The bespoke cardboard stand we created was useful for holding the iPad at a good angle for participants to join the call and to hold the Zoom Ticket in the correct position. It is not, however, necessary to use this stand. Instead, an off-the-shelf stand could be used to hold the tablet during the call and the tablet could be picked up and pointed at the Zoom Ticket on a table.
Each group session started with five or six participants but not everyone attended. 3-5 participants seems to be a good number as it gives each person the opportunity to talk and makes it possible to manage people talking over each other.
Having fewer than six people in total on the screen (including hosts) allows everyone to be visible in grid view and is not too overwhelming for participants. Having more than six people on the call would spread people over two screens and participants may find it difficult to manage.
It can be harder to predict group sizes due to last minute changes depending on individual circumstances on the day. Smaller groups are more feasible to manage when considering the personalised support required to run the session, including reminders prior to the sessions and getting to know participants on a 1:1 basis.
We set aside one hour for each session and finished promptly so as not to tire our participants or let the quality of the experience deteriorate. The sessions worked very well when they had two distinct sections, typically a general conversation for 25-30 minutes followed by an activity for 20-30 minutes. The change of pace between these two phases helped people stay engaged and prevented the activities from dragging. Our participants seemed to remain engaged for the full hour.
In order for people to build social connections, it was important to encourage participants to chat to each other during the online groups. This was best facilitated by asking an open question, such as ‘What is your favourite thing to do/eat/possess?’ or ‘What are you looking forward to at the moment?’. Asking some follow-up questions and getting to know the participants encourages them to talk more and encourages other participants to chip into the conversation. Ideally, the facilitator will be needed little and participants will talk amongst themselves.
To maximise the chance that participants will feel comfortable and happy during the sessions, it is important to help them understand what to expect (e.g. how long the discussion section will last and what activities the session will include). A good way to do this is by sending a note in the post and/or talking about it at the end of the previous session. Participants then have the option to not attend a particular session if it does not appeal to them.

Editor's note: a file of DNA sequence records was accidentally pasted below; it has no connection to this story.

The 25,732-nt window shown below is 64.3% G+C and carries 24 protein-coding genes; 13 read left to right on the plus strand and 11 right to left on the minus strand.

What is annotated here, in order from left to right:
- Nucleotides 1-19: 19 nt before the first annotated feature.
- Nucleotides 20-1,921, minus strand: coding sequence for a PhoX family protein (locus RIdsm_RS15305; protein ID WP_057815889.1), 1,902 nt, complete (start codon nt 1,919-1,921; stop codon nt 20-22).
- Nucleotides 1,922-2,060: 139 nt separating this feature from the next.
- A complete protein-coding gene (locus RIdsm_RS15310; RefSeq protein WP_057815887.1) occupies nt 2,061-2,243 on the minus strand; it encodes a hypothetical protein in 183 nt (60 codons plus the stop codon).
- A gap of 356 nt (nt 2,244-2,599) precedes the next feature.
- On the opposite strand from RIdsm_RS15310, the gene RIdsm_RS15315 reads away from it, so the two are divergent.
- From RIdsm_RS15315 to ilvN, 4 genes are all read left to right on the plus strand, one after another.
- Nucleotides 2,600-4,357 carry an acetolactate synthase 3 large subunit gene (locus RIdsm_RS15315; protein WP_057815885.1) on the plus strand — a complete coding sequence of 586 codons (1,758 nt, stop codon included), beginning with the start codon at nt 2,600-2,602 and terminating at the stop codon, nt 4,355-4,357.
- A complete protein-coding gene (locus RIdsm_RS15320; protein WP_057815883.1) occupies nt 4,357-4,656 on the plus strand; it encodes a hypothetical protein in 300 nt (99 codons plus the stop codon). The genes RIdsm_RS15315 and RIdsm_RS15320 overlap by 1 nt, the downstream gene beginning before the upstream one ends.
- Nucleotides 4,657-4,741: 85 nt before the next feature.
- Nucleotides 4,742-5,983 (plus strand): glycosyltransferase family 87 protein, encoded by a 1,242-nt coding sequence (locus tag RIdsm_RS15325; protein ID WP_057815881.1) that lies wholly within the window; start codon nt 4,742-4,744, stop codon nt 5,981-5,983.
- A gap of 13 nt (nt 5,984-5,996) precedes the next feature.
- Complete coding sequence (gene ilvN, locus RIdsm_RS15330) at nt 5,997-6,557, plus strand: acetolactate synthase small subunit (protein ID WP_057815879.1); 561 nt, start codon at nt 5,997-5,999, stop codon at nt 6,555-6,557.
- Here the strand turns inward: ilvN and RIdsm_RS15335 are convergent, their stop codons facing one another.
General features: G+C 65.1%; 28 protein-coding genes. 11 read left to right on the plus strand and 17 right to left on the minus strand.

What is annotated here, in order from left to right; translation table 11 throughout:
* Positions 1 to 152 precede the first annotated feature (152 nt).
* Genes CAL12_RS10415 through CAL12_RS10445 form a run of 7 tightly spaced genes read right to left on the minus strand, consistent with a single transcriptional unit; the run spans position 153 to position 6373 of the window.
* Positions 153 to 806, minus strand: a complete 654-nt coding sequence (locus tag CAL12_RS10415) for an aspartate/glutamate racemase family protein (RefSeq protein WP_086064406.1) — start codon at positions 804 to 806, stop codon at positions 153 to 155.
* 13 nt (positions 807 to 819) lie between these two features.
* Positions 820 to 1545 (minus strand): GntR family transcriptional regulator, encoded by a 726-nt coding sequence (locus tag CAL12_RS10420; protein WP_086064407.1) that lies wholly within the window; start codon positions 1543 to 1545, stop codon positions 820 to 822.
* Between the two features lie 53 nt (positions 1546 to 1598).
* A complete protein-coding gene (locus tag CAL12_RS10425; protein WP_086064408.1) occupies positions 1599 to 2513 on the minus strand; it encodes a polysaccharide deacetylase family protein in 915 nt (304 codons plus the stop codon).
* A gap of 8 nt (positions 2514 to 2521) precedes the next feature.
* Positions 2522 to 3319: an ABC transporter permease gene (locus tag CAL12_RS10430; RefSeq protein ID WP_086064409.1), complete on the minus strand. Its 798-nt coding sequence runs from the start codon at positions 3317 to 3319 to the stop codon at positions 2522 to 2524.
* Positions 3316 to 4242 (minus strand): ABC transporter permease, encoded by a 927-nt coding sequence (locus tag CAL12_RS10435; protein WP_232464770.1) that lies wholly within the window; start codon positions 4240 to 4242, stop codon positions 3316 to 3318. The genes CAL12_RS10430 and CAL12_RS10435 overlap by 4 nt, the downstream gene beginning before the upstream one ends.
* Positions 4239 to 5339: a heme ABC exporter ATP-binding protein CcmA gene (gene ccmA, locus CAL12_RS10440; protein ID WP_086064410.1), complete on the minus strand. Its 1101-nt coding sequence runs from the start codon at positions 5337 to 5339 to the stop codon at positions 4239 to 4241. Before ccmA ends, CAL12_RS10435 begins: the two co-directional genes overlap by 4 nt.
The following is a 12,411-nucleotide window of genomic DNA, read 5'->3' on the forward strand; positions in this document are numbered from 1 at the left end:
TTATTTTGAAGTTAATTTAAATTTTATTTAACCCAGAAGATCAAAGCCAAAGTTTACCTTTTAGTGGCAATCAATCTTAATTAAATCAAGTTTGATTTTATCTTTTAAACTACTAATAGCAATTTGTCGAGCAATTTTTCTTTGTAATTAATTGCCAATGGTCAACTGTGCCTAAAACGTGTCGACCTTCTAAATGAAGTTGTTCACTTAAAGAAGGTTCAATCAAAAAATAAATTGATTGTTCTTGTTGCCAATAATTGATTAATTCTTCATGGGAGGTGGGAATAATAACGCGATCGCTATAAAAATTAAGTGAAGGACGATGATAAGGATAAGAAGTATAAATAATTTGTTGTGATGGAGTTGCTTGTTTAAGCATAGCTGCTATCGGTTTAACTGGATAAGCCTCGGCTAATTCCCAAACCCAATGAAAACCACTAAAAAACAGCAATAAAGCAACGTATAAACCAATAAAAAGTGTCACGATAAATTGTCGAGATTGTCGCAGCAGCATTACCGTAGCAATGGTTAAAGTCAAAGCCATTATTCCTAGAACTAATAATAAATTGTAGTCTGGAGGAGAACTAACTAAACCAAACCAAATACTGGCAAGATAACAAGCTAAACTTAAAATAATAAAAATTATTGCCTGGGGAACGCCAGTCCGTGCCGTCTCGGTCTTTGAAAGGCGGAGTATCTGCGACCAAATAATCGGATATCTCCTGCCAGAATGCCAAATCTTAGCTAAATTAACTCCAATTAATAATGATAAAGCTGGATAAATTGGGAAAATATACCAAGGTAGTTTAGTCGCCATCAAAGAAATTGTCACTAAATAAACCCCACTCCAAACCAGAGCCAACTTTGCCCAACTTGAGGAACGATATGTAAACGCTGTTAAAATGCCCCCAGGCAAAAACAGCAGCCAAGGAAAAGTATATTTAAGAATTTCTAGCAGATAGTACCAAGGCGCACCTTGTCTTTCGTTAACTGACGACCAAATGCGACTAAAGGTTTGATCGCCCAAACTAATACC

It is also useful to reorientate participants at the start of each session and remind them what the session will involve. We found it helpful to simply lay out:
Routine is incredibly important for many people living with dementia so having a clear structure and framework for the online groups was highlighted as a priority. This is not just to help the person living with dementia but also the carers who need to fit the pilot into their lives, particularly if they do not live with the person they care for or are working alongside their care role.
It is important to create a safe and moderately-paced environment that allows people to speak and engage in their own way. In practice, this means allowing pauses in discussion, being flexible about the timings within the sessions and allowing participants who may take longer to speak to do so.
Many participants said they preferred getting to know people on a 1:1 basis rather than going straight into big groups. This included comments on the benefits of meeting members of our team in person during installation visits, which created a sense of connection before joining the group calls. Some participants suggested that getting to know other participants and team members individually would have made the group activities easier for them.
Take time getting to know the individual participants, including their likes and dislikes and their personal circumstances. This was primarily done through the 1:1 sessions with members of our team, where participants commented on how their feedback was listened to and acted upon immediately, with changes being seen in the next sessions. Adaptability according to personal preferences is not always possible but a willingness from staff to try was noted and appreciated by participants.
Most participants in the pilot had someone living with them who was able to support them using the iPad. One participant who did not have this kind of support did not use the iPad or join the groups during the pilot. They had a smartphone but did not keep it charged so attempts to provide additional support were, unfortunately, futile.
With more time to recruit participants in partnership with existing community groups (rather than forming groups specifically for the pilot), we recommend testing the kit with more people who live alone to better understand how to support them.
With more time, additional steps could be taken to refine how intuitive it is to use the Digital Befriending Kit and therefore increase the likelihood that people living with dementia could join calls without the support of a carer. For example, we could experiment further with fixing the iPad to the stand (e.g. with velcro) because the stand was often left in a prominent position in the home but the iPad had been removed and hidden. This would also alleviate the challenge some users had of lining up the iPad on the stand.